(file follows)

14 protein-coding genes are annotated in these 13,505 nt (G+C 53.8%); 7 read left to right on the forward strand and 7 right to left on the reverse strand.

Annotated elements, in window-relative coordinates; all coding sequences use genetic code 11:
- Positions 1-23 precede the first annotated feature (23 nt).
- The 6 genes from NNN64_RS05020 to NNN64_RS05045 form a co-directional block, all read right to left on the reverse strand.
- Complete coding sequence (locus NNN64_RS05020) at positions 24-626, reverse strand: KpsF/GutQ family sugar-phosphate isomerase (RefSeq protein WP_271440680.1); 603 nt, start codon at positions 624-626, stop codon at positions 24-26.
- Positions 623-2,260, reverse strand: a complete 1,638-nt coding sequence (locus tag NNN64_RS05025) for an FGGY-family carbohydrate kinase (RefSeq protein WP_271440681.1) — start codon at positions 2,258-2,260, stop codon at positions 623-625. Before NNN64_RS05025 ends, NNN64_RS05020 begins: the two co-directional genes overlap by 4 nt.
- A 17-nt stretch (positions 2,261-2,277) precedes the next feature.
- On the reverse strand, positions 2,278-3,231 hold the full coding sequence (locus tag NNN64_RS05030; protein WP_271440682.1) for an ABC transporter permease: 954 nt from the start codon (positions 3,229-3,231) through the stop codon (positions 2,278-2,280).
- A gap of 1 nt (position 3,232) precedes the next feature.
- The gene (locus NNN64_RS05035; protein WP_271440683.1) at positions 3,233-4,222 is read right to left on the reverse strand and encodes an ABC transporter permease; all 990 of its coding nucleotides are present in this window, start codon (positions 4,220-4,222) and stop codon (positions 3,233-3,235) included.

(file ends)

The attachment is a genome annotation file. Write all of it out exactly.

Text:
14 protein-coding genes are annotated in these 13,505 nt (G+C 53.8%); 7 read left to right on the forward strand and 7 right to left on the reverse strand.

Annotated elements, in window-relative coordinates; all coding sequences use genetic code 11:
- Positions 1-23 precede the first annotated feature (23 nt).
- The 6 genes from NNN64_RS05020 to NNN64_RS05045 form a co-directional block, all read right to left on the reverse strand.
- Complete coding sequence (locus NNN64_RS05020) at positions 24-626, reverse strand: KpsF/GutQ family sugar-phosphate isomerase (RefSeq protein WP_271440680.1); 603 nt, start codon at positions 624-626, stop codon at positions 24-26.
- Positions 623-2,260, reverse strand: a complete 1,638-nt coding sequence (locus tag NNN64_RS05025) for an FGGY-family carbohydrate kinase (RefSeq protein WP_271440681.1) — start codon at positions 2,258-2,260, stop codon at positions 623-625. Before NNN64_RS05025 ends, NNN64_RS05020 begins: the two co-directional genes overlap by 4 nt.
- A 17-nt stretch (positions 2,261-2,277) precedes the next feature.
- On the reverse strand, positions 2,278-3,231 hold the full coding sequence (locus tag NNN64_RS05030; protein WP_271440682.1) for an ABC transporter permease: 954 nt from the start codon (positions 3,229-3,231) through the stop codon (positions 2,278-2,280).
- A gap of 1 nt (position 3,232) precedes the next feature.
- The gene (locus NNN64_RS05035; protein WP_271440683.1) at positions 3,233-4,222 is read right to left on the reverse strand and encodes an ABC transporter permease; all 990 of its coding nucleotides are present in this window, start codon (positions 4,220-4,222) and stop codon (positions 3,233-3,235) included.